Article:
For one, the scale of this game is immense: It tried to be the best space game ever envisioned, as many directors, developers, backers, and critics hopped on the bandwagon to help improve the game. Despite everyone pitching in, the game is still stuck in alpha, which means players only have access to the demo builds.
Star Citizen is a prime example of how NOT to develop a game, demonstrating that not every project on Kickstarter deserves your money. In case you didn’t know, Star Citizen managed to hit an impressive $2 million goal in crowdfunding. And as a consequence, Cloud Imperium let their ambitions run wild with creativity.
At first glance, both the webpage and the trailer were masterfully animated, rivaling the CGI of Marvel’s Infinity Wars. But dig deeper and you’ll notice that this company is notorious for shutting down critics, threatening news outlets with lawsuits, and actively enforcing bans on the Star Citizen community.
Given their track record, it’s not surprising that people have accused them of running an elaborate scam and intentionally halting progress on virtual ships to further milk their investors.
Exhibit C: Yandere Simulator
Hoo boy, it’s gonna be tough to describe what went down the rabbit hole with this indie game. For starters, I won’t be talking about the personal drama surrounding YandereDev. There are already many videos that show why he’s a bad developer who can’t code very well, lashes out at criticism, and takes advantage of his Patreon supporters.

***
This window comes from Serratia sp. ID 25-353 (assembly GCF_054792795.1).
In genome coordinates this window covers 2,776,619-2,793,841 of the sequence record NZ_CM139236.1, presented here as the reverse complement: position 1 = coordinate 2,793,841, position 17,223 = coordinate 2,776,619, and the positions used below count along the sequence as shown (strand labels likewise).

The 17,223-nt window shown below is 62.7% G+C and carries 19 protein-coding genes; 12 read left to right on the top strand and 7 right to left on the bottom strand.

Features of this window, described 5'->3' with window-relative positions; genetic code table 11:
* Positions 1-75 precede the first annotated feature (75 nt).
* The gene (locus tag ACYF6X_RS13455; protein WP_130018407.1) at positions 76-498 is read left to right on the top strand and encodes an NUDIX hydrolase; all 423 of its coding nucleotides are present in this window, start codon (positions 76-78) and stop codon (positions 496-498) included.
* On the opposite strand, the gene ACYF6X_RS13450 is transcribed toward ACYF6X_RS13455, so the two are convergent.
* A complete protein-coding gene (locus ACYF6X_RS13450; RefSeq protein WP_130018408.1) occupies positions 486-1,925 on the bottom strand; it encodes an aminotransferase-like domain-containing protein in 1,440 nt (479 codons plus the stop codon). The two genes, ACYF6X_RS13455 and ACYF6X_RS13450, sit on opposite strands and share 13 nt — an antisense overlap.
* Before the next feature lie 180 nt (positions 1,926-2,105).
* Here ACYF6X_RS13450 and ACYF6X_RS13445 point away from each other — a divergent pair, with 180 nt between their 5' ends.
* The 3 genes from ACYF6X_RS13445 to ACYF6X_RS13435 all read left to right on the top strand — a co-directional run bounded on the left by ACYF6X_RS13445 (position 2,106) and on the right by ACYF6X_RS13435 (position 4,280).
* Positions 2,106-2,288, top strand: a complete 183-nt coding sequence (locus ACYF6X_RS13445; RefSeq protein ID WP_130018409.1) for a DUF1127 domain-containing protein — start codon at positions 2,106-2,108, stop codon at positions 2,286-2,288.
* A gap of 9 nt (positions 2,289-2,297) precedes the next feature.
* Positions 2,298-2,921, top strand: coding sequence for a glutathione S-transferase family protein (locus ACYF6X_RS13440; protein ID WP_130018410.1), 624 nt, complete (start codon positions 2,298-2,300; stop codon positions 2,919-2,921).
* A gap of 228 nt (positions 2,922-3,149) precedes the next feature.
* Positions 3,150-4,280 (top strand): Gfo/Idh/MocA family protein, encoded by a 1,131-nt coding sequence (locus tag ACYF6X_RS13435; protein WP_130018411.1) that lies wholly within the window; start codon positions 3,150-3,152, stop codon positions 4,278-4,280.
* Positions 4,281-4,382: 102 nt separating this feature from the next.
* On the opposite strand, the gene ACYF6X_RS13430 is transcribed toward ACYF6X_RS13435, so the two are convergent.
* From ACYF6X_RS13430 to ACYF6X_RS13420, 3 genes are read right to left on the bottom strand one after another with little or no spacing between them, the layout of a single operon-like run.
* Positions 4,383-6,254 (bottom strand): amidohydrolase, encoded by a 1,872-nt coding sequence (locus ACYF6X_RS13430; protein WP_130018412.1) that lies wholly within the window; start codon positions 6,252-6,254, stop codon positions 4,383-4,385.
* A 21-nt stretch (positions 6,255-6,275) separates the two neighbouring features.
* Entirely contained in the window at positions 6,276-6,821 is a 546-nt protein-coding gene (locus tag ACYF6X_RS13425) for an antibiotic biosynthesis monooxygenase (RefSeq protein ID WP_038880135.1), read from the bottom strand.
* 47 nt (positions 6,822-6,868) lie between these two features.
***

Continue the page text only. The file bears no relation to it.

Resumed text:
That being said, it makes perfect sense to put Yandere Simulator on the development hell list. The game was first announced in 2014 as a Hitman Persona crossover, featuring a yandere girl named Ayano Aishi who fell madly in love with Taro Yamada, aka “Senpai”.
The goal was to eliminate all the rivals before they could confess to Senpai, which explains why it attracted a large fan base of mostly anime “weebs”. But to this day, none of the rivals have even been implemented yet! Hell, most of the game’s assets were taken directly from the Unity store.
After six years, it seemed there was no end in sight for the development of Yandere Simulator, a game that still has not gone past being a debug sandbox. As recent updates consist of Easter eggs and bonus minigames, the first rival, Osana is unlikely to see the light of day anytime soon.
Development Hell Only Applies to Games Expected to be Released
As a disclaimer, I have deliberately omitted any games that were either canceled or scrapped by the developers during the conceptual stage. Just because a company bounces off some interesting ideas for a game, doesn’t mean they already have plans to finish it.
In fact, many sequels to big-budget games were never announced with a specific release date, despite the number of trailers or news articles published on their development. This includes Half-Life 3, Prey 2, Doom 4, and Final Fantasy XV.
Most of these games struggled in production due to switching studios, trying to upgrade the engine, increasing the scope too much, dealing with staff departures, lacking in a sense of direction, and of course, changing the title and story midway through.
It feels disappointing to see a sequel game unable to progress especially when the series left players on a cliffhanger or showed footage of innovative gameplay that looked exciting. But once the game finally hits the Steam store, it could be filled with bugs and glitches, proving that the detractors were right all along.
Even if the game gets more traction, people will always complain about the ugly graphics, poor mechanics, and clunky controls, resulting in poor sales and an embarrassing situation for the studios that backed it in the first place.